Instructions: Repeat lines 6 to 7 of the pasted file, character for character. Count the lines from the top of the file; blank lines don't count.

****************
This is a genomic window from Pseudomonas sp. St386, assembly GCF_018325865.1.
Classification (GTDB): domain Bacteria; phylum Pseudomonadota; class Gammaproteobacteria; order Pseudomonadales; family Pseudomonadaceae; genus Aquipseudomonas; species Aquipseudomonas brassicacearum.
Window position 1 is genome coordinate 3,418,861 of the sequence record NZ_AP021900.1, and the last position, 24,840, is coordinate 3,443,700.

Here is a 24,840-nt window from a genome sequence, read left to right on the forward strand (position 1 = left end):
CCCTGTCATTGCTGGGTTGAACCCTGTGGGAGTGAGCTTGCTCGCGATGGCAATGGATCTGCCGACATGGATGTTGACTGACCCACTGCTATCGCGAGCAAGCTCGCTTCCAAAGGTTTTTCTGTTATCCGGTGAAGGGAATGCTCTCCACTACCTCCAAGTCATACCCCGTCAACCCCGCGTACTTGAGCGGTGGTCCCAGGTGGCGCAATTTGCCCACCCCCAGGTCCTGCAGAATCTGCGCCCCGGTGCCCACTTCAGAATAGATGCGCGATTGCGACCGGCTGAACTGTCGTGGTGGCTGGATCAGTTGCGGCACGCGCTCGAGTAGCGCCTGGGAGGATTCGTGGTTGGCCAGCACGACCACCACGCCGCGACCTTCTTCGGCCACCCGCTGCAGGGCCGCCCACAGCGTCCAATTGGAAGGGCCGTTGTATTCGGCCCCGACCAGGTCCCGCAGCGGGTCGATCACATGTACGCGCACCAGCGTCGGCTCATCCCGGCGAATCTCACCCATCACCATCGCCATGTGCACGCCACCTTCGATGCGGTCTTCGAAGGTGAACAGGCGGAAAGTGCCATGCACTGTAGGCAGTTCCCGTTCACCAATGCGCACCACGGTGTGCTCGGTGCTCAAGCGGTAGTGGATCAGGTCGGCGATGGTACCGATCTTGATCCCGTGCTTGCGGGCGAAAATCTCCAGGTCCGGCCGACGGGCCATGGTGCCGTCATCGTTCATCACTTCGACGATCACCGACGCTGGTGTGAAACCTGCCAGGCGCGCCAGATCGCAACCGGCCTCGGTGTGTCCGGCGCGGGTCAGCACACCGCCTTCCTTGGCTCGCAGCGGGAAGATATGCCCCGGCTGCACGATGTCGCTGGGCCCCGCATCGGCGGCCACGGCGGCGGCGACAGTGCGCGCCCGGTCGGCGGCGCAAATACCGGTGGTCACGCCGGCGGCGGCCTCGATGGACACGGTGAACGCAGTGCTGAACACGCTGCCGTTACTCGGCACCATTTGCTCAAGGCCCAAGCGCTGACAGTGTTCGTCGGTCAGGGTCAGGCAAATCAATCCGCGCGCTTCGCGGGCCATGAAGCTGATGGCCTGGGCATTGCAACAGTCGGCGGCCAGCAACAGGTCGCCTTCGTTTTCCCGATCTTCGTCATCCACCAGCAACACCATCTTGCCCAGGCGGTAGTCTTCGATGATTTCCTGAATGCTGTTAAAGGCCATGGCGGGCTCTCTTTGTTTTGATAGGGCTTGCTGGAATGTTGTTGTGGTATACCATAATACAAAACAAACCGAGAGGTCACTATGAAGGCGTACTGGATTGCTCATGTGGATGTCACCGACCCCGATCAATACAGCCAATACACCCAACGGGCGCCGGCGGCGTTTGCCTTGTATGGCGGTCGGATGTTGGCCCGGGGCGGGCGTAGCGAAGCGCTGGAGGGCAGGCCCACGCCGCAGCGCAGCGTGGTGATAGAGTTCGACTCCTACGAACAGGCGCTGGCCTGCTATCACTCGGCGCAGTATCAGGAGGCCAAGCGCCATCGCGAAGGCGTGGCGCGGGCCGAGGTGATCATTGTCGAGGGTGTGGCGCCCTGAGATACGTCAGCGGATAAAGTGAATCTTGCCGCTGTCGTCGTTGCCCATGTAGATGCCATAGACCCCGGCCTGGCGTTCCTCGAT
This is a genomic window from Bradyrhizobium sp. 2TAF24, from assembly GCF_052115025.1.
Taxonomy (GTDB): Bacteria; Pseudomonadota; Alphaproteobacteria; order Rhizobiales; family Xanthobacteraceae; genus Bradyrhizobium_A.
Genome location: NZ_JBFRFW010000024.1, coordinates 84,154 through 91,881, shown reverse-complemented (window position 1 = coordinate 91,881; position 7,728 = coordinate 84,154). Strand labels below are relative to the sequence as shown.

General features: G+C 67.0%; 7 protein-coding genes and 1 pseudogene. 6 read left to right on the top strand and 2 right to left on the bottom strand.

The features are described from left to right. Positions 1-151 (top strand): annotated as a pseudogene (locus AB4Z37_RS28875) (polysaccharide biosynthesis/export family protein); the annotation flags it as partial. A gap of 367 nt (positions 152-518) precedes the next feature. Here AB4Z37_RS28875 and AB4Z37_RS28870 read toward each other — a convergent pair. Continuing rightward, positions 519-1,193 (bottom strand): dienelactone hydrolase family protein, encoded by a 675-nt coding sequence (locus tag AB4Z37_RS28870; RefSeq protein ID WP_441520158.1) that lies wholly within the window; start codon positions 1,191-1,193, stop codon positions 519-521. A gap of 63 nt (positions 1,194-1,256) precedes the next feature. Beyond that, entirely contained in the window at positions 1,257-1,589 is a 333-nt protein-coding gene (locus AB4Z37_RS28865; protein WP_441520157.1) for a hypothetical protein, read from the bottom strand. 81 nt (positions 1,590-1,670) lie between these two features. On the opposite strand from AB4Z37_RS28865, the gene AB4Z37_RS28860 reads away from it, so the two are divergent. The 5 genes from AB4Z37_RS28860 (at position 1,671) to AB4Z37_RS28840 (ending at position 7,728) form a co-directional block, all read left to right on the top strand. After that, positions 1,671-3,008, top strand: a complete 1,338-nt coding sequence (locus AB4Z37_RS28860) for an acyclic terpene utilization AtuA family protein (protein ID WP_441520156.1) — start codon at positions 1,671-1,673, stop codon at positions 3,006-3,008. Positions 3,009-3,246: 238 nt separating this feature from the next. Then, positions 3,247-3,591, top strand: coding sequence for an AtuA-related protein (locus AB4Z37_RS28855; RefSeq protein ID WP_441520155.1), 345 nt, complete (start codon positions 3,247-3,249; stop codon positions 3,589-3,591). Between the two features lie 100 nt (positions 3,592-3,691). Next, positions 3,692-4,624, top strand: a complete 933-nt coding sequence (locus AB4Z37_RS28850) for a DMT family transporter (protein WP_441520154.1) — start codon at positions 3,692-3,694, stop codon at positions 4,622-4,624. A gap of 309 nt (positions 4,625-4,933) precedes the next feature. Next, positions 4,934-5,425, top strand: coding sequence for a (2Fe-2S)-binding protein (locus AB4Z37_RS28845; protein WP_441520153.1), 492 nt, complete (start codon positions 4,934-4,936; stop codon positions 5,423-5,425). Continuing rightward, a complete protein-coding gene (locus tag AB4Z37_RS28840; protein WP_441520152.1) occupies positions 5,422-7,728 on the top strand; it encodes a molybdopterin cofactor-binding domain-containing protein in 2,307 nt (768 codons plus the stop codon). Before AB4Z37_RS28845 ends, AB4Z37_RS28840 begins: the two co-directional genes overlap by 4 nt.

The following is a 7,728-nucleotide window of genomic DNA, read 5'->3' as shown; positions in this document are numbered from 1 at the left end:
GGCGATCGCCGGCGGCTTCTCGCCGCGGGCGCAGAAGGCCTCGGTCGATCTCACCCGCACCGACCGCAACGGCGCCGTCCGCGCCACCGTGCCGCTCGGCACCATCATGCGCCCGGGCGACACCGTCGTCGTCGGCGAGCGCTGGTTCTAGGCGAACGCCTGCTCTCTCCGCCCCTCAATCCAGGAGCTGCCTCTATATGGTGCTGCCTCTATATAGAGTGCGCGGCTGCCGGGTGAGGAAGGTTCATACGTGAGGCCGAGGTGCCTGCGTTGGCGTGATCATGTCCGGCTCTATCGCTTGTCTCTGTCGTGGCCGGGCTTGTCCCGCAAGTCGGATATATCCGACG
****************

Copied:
This is a genomic window from Bradyrhizobium sp. 2TAF24, from assembly GCF_052115025.1.
Taxonomy (GTDB): Bacteria; Pseudomonadota; Alphaproteobacteria; order Rhizobiales; family Xanthobacteraceae; genus Bradyrhizobium_A.